Edwards’ Iraq Vote Explained
Posted on Mar 14, 2007
In an upcoming memoir, Bob Shrum, former adviser to John Edwards, says he pushed the then-senator to vote for the Iraq war authorization out of concern for his political future. Edwards denies the claim, saying of his vote: “It was not a political calculation. ... It was a mistake.”
Shrum writes that Edwards, then a North Carolina senator, called his foreign policy and political advisers together in his Washington living room in the fall of 2002 to get their advice. Edwards was “skeptical, even exercised” about the idea of voting yes and his wife Elizabeth was forcefully against it, according to Shrum, who later signed on to John Kerry’s presidential campaign.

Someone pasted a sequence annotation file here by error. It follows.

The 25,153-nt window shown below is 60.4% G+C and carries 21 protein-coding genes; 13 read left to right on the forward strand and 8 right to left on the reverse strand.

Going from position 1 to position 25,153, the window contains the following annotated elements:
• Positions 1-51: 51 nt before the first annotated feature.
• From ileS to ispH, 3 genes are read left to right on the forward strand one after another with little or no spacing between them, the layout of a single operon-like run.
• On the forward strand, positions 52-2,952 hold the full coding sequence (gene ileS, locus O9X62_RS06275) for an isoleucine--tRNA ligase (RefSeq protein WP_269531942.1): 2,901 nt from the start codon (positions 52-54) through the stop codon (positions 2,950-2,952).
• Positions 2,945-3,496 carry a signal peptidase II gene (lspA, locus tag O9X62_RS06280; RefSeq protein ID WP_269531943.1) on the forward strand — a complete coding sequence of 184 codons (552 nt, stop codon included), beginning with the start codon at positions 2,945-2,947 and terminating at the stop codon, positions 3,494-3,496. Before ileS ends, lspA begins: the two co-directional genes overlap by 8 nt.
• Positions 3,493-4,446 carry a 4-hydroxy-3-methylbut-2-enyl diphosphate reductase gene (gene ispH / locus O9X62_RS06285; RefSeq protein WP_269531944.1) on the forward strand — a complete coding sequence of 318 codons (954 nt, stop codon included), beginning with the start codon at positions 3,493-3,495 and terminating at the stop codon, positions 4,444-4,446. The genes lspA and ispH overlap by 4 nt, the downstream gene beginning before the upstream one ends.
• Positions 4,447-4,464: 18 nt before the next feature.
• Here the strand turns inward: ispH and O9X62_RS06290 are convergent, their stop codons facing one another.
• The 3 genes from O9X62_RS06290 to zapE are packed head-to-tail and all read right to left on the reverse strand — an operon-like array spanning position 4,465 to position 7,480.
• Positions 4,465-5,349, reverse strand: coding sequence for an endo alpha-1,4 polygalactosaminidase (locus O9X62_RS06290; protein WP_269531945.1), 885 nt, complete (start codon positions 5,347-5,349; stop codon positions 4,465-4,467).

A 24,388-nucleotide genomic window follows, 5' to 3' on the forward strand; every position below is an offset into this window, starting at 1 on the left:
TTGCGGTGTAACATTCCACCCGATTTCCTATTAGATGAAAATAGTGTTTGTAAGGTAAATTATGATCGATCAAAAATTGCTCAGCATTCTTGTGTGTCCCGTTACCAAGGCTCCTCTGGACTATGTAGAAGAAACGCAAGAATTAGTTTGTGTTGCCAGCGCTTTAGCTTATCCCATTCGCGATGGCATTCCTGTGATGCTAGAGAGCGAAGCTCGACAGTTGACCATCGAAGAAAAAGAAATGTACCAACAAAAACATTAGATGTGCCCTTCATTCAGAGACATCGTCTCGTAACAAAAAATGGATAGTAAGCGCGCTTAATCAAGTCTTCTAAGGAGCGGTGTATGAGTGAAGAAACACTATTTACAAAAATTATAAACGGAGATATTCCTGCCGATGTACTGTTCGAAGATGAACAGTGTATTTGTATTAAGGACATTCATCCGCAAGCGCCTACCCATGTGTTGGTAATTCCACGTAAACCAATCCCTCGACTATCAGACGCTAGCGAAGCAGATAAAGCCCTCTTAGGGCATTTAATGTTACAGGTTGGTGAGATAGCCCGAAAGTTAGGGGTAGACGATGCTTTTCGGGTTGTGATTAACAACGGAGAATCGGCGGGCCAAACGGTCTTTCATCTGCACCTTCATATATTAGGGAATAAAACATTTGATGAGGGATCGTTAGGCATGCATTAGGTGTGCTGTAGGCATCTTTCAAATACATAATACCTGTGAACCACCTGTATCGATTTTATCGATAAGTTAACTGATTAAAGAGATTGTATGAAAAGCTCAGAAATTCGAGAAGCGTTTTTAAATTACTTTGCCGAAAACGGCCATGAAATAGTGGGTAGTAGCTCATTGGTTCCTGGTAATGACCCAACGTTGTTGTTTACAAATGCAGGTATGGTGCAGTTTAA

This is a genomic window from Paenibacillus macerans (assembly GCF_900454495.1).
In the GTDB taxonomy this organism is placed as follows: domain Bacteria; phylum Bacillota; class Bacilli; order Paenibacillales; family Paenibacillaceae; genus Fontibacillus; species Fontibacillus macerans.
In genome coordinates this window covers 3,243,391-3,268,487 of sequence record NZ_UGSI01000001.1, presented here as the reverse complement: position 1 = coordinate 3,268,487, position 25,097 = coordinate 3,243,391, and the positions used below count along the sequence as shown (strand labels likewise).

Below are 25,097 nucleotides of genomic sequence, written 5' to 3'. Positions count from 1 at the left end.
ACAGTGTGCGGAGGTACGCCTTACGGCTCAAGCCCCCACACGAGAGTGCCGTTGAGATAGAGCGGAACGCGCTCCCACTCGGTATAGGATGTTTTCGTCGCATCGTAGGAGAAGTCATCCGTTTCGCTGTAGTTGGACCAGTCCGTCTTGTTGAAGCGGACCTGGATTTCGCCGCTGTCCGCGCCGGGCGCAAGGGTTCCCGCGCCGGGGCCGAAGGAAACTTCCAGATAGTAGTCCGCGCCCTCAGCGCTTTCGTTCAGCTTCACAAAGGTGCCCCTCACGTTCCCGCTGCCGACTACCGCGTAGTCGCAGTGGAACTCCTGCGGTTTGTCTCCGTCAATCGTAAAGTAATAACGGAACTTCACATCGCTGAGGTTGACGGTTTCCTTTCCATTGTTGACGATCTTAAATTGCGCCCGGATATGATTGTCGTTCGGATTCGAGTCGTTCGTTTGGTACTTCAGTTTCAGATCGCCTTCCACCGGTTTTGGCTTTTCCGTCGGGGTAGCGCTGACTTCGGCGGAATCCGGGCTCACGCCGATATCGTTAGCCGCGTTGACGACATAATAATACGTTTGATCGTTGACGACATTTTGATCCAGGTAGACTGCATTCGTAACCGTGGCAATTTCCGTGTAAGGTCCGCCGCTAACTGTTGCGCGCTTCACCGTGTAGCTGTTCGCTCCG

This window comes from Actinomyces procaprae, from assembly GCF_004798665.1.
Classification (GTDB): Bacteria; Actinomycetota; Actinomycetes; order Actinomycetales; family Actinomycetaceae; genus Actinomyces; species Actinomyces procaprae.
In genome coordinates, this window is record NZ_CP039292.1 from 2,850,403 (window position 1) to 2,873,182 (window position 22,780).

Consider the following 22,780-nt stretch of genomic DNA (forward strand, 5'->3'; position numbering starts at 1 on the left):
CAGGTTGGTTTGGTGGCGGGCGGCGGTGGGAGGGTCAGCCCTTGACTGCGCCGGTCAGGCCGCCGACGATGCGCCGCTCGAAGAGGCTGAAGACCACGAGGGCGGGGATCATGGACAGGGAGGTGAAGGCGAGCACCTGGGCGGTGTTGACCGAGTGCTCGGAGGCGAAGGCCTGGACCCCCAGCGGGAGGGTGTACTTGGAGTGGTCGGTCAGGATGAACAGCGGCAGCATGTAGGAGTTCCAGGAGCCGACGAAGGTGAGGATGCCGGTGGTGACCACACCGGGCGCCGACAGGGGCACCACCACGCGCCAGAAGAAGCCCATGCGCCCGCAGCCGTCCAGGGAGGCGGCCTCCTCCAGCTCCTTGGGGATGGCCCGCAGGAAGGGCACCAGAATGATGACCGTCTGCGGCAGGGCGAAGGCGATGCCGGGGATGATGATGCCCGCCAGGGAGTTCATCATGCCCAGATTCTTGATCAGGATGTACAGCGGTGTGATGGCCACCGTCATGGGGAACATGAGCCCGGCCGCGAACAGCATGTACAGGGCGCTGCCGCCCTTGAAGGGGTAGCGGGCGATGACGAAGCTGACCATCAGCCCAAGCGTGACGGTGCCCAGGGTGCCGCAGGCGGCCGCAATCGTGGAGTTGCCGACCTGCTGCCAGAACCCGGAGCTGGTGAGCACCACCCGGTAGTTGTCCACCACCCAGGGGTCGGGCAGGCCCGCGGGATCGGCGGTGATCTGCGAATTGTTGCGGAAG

But Shrum said the consensus among the advisers was that Edwards, just four years in office, did not have the credibility to vote against the resolution and had to support it to be taken seriously on national security. Shrum said Edwards’ facial expressions showed he did not like where he was being pushed to go.
Edwards spokesman Jonathan Prince said the only people who influenced Edwards’ vote were his wife and foreign policy experts who worked under President Clinton and argued that Saddam Hussein had weapons of mass destruction. That turned out not to be true.